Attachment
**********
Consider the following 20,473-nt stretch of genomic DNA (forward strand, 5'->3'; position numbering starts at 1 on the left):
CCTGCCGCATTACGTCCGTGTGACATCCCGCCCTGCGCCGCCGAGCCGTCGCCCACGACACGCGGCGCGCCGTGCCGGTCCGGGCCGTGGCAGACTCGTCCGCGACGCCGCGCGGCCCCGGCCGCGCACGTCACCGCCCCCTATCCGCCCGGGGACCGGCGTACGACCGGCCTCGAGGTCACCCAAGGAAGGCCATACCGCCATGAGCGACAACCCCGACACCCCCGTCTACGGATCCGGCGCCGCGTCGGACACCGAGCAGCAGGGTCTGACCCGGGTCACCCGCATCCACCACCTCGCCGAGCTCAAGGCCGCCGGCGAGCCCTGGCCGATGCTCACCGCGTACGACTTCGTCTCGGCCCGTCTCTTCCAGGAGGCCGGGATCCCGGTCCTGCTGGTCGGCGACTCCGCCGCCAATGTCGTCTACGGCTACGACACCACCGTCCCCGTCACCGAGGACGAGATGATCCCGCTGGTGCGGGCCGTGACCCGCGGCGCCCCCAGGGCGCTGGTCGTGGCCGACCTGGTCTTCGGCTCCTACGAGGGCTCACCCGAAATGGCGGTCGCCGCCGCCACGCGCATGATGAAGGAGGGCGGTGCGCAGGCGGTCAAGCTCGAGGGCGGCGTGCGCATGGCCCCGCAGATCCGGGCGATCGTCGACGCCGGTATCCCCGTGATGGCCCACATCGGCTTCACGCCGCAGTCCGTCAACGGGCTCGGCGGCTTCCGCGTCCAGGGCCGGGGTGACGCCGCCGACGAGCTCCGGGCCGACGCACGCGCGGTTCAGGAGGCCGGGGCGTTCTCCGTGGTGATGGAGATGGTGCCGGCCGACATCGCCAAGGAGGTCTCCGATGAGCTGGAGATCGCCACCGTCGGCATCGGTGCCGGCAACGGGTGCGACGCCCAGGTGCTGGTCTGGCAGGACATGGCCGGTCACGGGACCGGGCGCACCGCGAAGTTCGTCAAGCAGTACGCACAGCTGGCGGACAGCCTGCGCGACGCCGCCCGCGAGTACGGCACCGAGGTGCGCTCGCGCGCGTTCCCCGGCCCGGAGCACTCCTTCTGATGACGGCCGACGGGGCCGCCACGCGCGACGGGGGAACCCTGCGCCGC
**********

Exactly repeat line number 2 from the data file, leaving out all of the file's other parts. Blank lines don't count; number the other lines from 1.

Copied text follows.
CCTGCCGCATTACGTCCGTGTGACATCCCGCCCTGCGCCGCCGAGCCGTCGCCCACGACACGCGGCGCGCCGTGCCGGTCCGGGCCGTGGCAGACTCGTCCGCGACGCCGCGCGGCCCCGGCCGCGCACGTCACCGCCCCCTATCCGCCCGGGGACCGGCGTACGACCGGCCTCGAGGTCACCCAAGGAAGGCCATACCGCCATGAGCGACAACCCCGACACCCCCGTCTACGGATCCGGCGCCGCGTCGGACACCGAGCAGCAGGGTCTGACCCGGGTCACCCGCATCCACCACCTCGCCGAGCTCAAGGCCGCCGGCGAGCCCTGGCCGATGCTCACCGCGTACGACTTCGTCTCGGCCCGTCTCTTCCAGGAGGCCGGGATCCCGGTCCTGCTGGTCGGCGACTCCGCCGCCAATGTCGTCTACGGCTACGACACCACCGTCCCCGTCACCGAGGACGAGATGATCCCGCTGGTGCGGGCCGTGACCCGCGGCGCCCCCAGGGCGCTGGTCGTGGCCGACCTGGTCTTCGGCTCCTACGAGGGCTCACCCGAAATGGCGGTCGCCGCCGCCACGCGCATGATGAAGGAGGGCGGTGCGCAGGCGGTCAAGCTCGAGGGCGGCGTGCGCATGGCCCCGCAGATCCGGGCGATCGTCGACGCCGGTATCCCCGTGATGGCCCACATCGGCTTCACGCCGCAGTCCGTCAACGGGCTCGGCGGCTTCCGCGTCCAGGGCCGGGGTGACGCCGCCGACGAGCTCCGGGCCGACGCACGCGCGGTTCAGGAGGCCGGGGCGTTCTCCGTGGTGATGGAGATGGTGCCGGCCGACATCGCCAAGGAGGTCTCCGATGAGCTGGAGATCGCCACCGTCGGCATCGGTGCCGGCAACGGGTGCGACGCCCAGGTGCTGGTCTGGCAGGACATGGCCGGTCACGGGACCGGGCGCACCGCGAAGTTCGTCAAGCAGTACGCACAGCTGGCGGACAGCCTGCGCGACGCCGCCCGCGAGTACGGCACCGAGGTGCGCTCGCGCGCGTTCCCCGGCCCGGAGCACTCCTTCTGATGACGGCCGACGGGGCCGCCACGCGCGACGGGGGAACCCTGCGCCGC